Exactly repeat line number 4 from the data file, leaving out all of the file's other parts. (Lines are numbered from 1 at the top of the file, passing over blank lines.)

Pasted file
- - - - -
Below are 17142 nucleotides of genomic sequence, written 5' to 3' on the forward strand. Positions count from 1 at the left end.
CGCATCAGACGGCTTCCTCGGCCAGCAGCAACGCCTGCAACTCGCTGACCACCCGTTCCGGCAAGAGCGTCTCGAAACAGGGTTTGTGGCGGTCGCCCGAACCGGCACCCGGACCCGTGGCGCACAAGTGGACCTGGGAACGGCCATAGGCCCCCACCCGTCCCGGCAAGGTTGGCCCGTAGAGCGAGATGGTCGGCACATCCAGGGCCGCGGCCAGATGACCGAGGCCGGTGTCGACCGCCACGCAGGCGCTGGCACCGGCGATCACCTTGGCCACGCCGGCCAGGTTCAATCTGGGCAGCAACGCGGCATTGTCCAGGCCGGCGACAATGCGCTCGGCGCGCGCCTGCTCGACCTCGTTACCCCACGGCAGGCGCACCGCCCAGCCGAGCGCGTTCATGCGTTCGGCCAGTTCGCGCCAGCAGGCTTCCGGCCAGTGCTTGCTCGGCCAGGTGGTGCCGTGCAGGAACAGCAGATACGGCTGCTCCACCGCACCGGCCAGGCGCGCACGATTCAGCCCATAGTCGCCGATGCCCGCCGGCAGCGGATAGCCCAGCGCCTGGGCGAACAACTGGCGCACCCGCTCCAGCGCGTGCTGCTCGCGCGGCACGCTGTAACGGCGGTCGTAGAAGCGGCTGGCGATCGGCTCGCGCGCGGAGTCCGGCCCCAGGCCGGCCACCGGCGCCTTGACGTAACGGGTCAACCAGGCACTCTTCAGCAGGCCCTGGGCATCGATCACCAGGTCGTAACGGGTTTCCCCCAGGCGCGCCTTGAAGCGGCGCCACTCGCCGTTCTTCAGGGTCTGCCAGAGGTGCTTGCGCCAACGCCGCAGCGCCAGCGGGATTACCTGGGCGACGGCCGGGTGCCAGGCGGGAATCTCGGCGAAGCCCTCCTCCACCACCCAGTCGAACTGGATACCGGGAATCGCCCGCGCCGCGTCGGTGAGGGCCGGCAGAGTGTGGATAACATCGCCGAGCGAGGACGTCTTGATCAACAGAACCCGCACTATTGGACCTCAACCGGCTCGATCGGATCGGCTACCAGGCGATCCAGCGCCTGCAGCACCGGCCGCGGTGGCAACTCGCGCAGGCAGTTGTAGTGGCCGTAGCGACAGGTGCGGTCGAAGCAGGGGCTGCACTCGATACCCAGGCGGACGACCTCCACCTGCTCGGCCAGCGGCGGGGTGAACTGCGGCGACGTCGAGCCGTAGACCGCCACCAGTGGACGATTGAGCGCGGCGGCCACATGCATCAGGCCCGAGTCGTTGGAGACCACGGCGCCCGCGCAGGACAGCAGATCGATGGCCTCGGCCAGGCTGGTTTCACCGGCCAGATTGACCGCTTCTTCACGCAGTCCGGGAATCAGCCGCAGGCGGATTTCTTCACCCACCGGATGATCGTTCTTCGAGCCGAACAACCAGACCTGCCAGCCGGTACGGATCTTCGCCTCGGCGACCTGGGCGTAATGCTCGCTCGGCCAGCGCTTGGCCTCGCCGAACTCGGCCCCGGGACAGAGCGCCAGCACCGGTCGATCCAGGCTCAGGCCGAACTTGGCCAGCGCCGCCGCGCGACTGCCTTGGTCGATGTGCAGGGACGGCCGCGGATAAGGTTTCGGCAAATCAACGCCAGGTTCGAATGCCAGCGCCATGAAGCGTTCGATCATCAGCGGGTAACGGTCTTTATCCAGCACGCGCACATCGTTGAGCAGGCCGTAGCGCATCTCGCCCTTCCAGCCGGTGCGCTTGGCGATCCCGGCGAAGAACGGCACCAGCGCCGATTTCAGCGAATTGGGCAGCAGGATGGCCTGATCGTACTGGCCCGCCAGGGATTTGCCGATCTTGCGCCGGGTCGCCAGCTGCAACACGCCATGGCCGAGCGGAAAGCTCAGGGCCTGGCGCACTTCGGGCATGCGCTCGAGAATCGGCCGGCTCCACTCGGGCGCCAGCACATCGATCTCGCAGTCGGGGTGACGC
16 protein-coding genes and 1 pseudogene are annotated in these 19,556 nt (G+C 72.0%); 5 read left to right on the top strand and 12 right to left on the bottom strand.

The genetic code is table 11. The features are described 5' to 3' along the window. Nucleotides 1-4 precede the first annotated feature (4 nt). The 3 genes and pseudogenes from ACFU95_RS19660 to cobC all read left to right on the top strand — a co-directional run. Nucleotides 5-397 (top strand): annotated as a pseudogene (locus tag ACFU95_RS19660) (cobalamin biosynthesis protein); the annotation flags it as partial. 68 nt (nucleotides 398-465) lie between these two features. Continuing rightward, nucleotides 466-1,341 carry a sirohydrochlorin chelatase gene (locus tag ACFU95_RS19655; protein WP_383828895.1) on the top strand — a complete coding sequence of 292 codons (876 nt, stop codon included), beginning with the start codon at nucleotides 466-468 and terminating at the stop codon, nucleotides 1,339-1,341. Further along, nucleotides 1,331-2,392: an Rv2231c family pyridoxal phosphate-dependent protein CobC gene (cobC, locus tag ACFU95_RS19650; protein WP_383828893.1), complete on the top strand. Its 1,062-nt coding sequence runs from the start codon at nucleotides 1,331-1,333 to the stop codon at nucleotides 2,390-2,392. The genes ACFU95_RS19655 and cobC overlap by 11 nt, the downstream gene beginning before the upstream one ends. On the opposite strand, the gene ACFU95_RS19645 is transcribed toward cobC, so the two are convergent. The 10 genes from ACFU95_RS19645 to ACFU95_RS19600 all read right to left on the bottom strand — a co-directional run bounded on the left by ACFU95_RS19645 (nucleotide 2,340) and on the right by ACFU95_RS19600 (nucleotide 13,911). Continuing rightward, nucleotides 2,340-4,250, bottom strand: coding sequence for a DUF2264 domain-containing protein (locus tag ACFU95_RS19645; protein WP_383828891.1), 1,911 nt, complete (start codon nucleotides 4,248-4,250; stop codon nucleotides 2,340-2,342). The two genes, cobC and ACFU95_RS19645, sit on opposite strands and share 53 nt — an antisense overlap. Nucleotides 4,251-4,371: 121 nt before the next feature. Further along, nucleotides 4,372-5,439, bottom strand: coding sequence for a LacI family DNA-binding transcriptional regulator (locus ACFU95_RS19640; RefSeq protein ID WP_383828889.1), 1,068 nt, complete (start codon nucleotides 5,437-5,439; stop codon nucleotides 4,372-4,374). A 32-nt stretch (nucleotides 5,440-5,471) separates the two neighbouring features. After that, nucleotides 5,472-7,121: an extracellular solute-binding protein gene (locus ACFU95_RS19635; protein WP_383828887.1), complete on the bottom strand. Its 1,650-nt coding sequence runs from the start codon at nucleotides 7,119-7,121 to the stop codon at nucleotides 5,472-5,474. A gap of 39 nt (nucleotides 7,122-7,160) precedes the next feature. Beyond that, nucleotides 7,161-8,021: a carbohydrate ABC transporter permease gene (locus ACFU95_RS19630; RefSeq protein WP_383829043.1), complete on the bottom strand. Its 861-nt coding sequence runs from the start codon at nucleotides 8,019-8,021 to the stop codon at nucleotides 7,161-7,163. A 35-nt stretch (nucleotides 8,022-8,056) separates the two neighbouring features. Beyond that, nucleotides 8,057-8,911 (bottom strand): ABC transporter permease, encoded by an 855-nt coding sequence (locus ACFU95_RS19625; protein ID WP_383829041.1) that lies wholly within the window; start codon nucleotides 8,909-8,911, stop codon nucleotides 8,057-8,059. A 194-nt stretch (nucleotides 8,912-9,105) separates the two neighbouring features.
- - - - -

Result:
The genetic code is table 11. The features are described 5' to 3' along the window. Nucleotides 1-4 precede the first annotated feature (4 nt). The 3 genes and pseudogenes from ACFU95_RS19660 to cobC all read left to right on the top strand — a co-directional run. Nucleotides 5-397 (top strand): annotated as a pseudogene (locus tag ACFU95_RS19660) (cobalamin biosynthesis protein); the annotation flags it as partial. 68 nt (nucleotides 398-465) lie between these two features. Continuing rightward, nucleotides 466-1,341 carry a sirohydrochlorin chelatase gene (locus tag ACFU95_RS19655; protein WP_383828895.1) on the top strand — a complete coding sequence of 292 codons (876 nt, stop codon included), beginning with the start codon at nucleotides 466-468 and terminating at the stop codon, nucleotides 1,339-1,341. Further along, nucleotides 1,331-2,392: an Rv2231c family pyridoxal phosphate-dependent protein CobC gene (cobC, locus tag ACFU95_RS19650; protein WP_383828893.1), complete on the top strand. Its 1,062-nt coding sequence runs from the start codon at nucleotides 1,331-1,333 to the stop codon at nucleotides 2,390-2,392. The genes ACFU95_RS19655 and cobC overlap by 11 nt, the downstream gene beginning before the upstream one ends. On the opposite strand, the gene ACFU95_RS19645 is transcribed toward cobC, so the two are convergent. The 10 genes from ACFU95_RS19645 to ACFU95_RS19600 all read right to left on the bottom strand — a co-directional run bounded on the left by ACFU95_RS19645 (nucleotide 2,340) and on the right by ACFU95_RS19600 (nucleotide 13,911). Continuing rightward, nucleotides 2,340-4,250, bottom strand: coding sequence for a DUF2264 domain-containing protein (locus tag ACFU95_RS19645; protein WP_383828891.1), 1,911 nt, complete (start codon nucleotides 4,248-4,250; stop codon nucleotides 2,340-2,342). The two genes, cobC and ACFU95_RS19645, sit on opposite strands and share 53 nt — an antisense overlap. Nucleotides 4,251-4,371: 121 nt before the next feature. Further along, nucleotides 4,372-5,439, bottom strand: coding sequence for a LacI family DNA-binding transcriptional regulator (locus ACFU95_RS19640; RefSeq protein ID WP_383828889.1), 1,068 nt, complete (start codon nucleotides 5,437-5,439; stop codon nucleotides 4,372-4,374). A 32-nt stretch (nucleotides 5,440-5,471) separates the two neighbouring features. After that, nucleotides 5,472-7,121: an extracellular solute-binding protein gene (locus ACFU95_RS19635; protein WP_383828887.1), complete on the bottom strand. Its 1,650-nt coding sequence runs from the start codon at nucleotides 7,119-7,121 to the stop codon at nucleotides 5,472-5,474. A gap of 39 nt (nucleotides 7,122-7,160) precedes the next feature. Beyond that, nucleotides 7,161-8,021: a carbohydrate ABC transporter permease gene (locus ACFU95_RS19630; RefSeq protein WP_383829043.1), complete on the bottom strand. Its 861-nt coding sequence runs from the start codon at nucleotides 8,019-8,021 to the stop codon at nucleotides 7,161-7,163. A 35-nt stretch (nucleotides 8,022-8,056) separates the two neighbouring features. Beyond that, nucleotides 8,057-8,911 (bottom strand): ABC transporter permease, encoded by an 855-nt coding sequence (locus ACFU95_RS19625; protein ID WP_383829041.1) that lies wholly within the window; start codon nucleotides 8,909-8,911, stop codon nucleotides 8,057-8,059. A 194-nt stretch (nucleotides 8,912-9,105) separates the two neighbouring features.